When it comes to retouching photos, how much is too much?
This topic has come up a few times with friends over meals, and almost everyone has a story or two to relate.
My friend Rina shared how a pal fretted about meeting her future mother-in-law. “That’s because the mum-in-law had only seen her ‘glamourised’ photos on Facebook. In person, my friend didn’t look that good.”
So Rina and a few buddies helped their friend doll up before the meeting. “We piled on the make-up and did her hair … and finally suggested she pray.”
Another friend James recalled the time he met a blind date at a cafe, after chatting with her on Tinder. He patiently waited for his potential soulmate to show up. “The whole time, she was actually standing in front of me. I didn’t recognise her, as she didn’t look like her photos at all.”
“Now when I look at pictures on dating sites, I can’t help but wonder, ‘Is that what they really look like?’ Because we know people are tweaking their photos,” James quipped.
That brought to mind a recent incident in China, where a couple met for the first time in public and ended up fighting. Their altercation was filmed by a passerby and shared on social media. Both accused the other of “false advertising”, ie looking different from his/her profile pictures.
Where this scribe is concerned, I once encountered a popular “influencer” at a fashion event, and didn’t recognise him at first. In his (heavily-edited) Instagram pictures, he looked like a K-Pop star with defined cheekbones and flawless skin. In person, his complexion was so bad, I wanted to rush him to the nearest dermatologist.
With the advent of technology and digital wizardry, one can manipulate images easier than ever before. On smartphones, there are hundreds of apps to help users alter their selfies before they upload the pictures on websites.
In an interesting Glamour feature which touched on this particular subject, the magazine surveyed 1,000 women. It found that 60% feel it’s acceptable for a woman to tweak her personal pictures, and 23% of women aged between 25 and 29 do it; that number climbs to 41% among those aged 18 to 24.
“Ten years ago, we weren’t able to do the things we do today,” said Hany Farid in the article; he is a professor of computer science and digital forensics at Dartmouth College who has studied retouching. “Altering photographs used to happen in the darkroom, then on the computer screen. Now it’s something people are doing directly on their phone or camera.”
The same article interviewed Giles Fabris, CEO of lookbetteronline.com, a photo and retouching service. Aptly enough, its company slogan is “Better photos, better dates.”
Thousands of people have hired Fabris’ service, usually to get the best possible image of themselves to post on dating websites. “The right photo,” he explained, “makes a huge difference in how people perceive you on the web.”
Fabris is an expert with “digital dermatology”: erasing blemishes and lightening undereye circles.
Nowadays, one just needs to Google “personal photo retouching” and you’ll get over one million results for similar professional services, do-it-yourself software and YouTube tutorials.
It’s no secret that most magazines, catalogues and advertisements are given the Photoshop treatment before being shown to the world.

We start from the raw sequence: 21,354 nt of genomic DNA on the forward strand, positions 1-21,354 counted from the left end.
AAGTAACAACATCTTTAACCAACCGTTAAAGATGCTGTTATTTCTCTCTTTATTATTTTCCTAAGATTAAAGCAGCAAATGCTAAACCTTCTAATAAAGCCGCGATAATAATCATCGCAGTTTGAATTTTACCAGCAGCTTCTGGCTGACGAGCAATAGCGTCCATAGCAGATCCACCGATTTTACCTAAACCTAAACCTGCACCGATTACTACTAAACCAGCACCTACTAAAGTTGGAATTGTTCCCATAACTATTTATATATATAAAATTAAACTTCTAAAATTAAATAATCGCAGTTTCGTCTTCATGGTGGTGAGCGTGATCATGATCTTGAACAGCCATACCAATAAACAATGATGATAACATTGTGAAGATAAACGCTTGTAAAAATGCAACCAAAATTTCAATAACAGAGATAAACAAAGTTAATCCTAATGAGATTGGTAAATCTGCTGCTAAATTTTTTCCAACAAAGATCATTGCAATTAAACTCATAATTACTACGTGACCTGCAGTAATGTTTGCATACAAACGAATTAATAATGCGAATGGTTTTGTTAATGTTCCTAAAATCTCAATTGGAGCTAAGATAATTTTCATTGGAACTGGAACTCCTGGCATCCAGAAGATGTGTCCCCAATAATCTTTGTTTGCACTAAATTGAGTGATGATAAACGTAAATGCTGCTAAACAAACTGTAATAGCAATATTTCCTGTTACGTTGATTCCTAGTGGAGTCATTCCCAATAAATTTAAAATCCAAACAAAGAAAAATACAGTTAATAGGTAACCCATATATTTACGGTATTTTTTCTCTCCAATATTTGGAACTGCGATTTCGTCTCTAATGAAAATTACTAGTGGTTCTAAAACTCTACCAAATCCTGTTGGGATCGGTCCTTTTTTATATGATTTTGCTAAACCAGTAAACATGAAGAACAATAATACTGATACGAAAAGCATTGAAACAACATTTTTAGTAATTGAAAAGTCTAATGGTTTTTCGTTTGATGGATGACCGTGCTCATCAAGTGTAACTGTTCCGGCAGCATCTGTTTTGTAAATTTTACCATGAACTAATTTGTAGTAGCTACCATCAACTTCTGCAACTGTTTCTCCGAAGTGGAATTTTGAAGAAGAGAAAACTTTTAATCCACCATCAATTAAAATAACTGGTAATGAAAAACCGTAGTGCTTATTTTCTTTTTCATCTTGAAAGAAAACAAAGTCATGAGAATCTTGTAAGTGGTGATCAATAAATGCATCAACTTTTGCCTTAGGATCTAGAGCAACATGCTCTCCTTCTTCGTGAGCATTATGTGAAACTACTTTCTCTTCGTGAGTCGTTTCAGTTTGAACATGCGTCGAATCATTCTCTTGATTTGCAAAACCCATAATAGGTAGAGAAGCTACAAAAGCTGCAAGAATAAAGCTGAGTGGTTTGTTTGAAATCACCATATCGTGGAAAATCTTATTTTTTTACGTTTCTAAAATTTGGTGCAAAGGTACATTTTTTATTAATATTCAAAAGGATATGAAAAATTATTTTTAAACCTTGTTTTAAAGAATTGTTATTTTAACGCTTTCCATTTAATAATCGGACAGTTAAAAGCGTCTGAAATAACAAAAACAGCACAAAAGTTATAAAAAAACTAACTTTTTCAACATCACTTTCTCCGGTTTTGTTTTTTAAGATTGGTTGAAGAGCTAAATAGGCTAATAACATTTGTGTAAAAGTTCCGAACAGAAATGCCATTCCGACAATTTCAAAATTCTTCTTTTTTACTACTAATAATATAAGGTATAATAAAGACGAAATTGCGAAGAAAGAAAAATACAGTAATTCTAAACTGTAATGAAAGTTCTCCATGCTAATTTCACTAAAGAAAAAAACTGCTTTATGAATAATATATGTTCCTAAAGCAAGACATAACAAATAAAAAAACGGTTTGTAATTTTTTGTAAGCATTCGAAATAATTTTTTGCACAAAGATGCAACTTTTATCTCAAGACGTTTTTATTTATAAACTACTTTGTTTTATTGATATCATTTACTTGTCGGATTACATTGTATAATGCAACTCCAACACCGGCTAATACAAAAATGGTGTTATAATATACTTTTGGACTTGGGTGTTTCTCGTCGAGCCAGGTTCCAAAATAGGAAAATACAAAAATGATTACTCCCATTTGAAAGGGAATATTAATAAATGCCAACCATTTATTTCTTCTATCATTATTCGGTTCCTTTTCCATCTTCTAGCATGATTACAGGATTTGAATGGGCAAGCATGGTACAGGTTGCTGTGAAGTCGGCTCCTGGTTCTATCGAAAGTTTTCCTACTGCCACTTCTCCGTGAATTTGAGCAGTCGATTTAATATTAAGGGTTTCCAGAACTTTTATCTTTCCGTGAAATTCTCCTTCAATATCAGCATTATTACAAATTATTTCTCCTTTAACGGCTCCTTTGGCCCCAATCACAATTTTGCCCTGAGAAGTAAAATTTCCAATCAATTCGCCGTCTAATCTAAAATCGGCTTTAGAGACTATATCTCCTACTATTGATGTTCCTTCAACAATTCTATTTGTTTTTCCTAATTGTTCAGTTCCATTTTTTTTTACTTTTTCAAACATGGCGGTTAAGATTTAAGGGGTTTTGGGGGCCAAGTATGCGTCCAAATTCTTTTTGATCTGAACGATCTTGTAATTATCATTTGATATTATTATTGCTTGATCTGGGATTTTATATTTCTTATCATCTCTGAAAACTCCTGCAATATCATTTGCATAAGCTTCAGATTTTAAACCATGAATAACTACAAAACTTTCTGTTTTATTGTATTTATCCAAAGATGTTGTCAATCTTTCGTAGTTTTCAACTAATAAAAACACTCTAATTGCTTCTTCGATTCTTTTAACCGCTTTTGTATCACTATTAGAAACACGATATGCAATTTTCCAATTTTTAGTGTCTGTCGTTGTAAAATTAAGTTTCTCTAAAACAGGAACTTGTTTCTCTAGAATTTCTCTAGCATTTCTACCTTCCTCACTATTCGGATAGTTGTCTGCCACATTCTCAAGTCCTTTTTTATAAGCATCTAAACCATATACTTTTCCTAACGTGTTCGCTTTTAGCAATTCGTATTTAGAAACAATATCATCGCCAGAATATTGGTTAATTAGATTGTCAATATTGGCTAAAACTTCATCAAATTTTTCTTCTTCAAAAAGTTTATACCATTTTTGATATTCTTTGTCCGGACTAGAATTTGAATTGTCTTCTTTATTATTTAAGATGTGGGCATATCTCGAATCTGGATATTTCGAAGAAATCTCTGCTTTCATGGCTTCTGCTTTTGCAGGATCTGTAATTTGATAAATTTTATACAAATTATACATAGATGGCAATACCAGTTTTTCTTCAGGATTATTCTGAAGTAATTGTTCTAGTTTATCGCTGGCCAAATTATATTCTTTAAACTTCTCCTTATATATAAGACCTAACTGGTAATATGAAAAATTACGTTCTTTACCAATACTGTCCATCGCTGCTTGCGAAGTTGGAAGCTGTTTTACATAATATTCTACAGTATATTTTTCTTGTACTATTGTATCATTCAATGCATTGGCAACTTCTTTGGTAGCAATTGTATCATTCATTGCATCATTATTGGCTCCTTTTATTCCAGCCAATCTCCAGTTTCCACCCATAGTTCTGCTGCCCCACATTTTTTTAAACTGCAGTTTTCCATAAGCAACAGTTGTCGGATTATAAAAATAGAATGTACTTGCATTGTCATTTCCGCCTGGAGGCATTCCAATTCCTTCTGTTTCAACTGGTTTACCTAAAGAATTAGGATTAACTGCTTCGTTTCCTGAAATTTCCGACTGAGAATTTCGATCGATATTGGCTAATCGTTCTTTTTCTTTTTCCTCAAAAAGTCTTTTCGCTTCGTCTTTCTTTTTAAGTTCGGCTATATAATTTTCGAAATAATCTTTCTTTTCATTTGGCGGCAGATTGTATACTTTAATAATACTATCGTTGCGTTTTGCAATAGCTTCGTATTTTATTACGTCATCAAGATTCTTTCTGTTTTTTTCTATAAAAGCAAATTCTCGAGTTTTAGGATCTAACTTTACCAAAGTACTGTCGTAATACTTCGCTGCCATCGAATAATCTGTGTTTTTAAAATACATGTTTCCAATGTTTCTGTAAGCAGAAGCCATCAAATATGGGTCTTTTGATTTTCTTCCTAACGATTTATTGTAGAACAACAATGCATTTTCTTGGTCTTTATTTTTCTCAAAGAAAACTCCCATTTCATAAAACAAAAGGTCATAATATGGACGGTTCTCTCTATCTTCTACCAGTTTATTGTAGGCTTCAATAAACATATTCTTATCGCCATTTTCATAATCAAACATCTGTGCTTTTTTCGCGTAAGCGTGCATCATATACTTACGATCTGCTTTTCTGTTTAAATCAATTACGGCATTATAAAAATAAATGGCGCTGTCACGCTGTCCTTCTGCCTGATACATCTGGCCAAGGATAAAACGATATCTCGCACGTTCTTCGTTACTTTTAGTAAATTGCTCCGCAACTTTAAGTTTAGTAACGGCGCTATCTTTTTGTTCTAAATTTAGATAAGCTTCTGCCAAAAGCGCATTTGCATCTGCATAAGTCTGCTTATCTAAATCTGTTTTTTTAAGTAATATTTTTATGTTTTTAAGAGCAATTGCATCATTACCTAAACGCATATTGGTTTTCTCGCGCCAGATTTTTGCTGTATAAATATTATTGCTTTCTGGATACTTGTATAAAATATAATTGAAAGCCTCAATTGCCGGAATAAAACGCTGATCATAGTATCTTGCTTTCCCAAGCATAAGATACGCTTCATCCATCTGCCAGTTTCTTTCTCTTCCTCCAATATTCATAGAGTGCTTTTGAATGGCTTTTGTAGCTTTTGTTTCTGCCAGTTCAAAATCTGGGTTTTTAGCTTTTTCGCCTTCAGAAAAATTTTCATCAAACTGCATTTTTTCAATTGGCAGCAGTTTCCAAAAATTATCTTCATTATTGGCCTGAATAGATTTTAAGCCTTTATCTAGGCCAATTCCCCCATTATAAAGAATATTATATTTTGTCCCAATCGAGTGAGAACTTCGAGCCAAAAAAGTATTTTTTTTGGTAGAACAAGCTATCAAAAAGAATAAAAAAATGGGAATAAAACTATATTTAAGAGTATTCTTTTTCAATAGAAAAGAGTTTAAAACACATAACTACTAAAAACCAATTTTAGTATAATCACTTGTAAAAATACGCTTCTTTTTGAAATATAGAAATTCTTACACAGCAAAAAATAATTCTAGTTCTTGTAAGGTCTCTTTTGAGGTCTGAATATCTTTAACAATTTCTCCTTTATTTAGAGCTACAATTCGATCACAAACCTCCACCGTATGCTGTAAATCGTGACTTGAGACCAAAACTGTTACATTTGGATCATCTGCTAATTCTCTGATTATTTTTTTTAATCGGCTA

Tummies are flattened, legs lengthened and sometimes photos are completely changed. But a good graphic designer hides all traces of his manipulation.
If not, there are sites like Photoshop Disasters which immortalise the worst Photoshop mistakes such as missing legs or horrific cut-and-paste jobs.
In 2013, Lucky magazine’s cover of Kerry Washington was criticised as it made the actress unrecognisable. “She appears to be lit from below and slightly to the right, giving her face odd shadows and creating a flattened, blown-out look. The overzealous undereye concealer doesn’t help matters,” pointed out a fashion website.
When the Scandal star, 38, graced Instyle the following year, another “scandal” erupted; this time Netizens accused the fashion mag of making her skin tone lighter than it is.
Late last year, an Instagram picture of John Mayer was declared a “Photoshop fail”. In the image that went viral, the 37-year-old singer looked almost cartoonish, as many of his facial features were blurred out.
Another male singer embroiled in controversy was none other than 21-year-old Justin Bieber. The subject of whether his body parts had been digitally enhanced in an ad campaign for Calvin Klein underwear was the talk of Twitter. Not surprisingly, Bieber’s team insisted that the photos were not altered in any way.
Let’s not forget the movie poster for The Heat, which sparked outrage due to the botched Photoshop job on 44-year-old star Melissa McCarthy.
“The actress looks completely unrecognisable in the promotional material, with her face notably slimmed, her eye colour changed, her skin heavily smoothed and even her facial expression altered,” huffed The Huffington Post.
At the end of day, I am as guilty as the next person when it comes to editing pictures before they appear online. My favourite filter on Instagram is Valencia, which reduces wrinkles and eyebags but to a realistic extent.
In this selfie-obsessed social media age, a little retouching doesn’t hurt anyone. After all, who doesn’t want to present the best version of themselves?
But c’mon, let’s not do a John Mayer.
William K.C. Kee’s colleagues once gave him a T-shirt which said “Guilty of excessive selfies”. He denies the claim.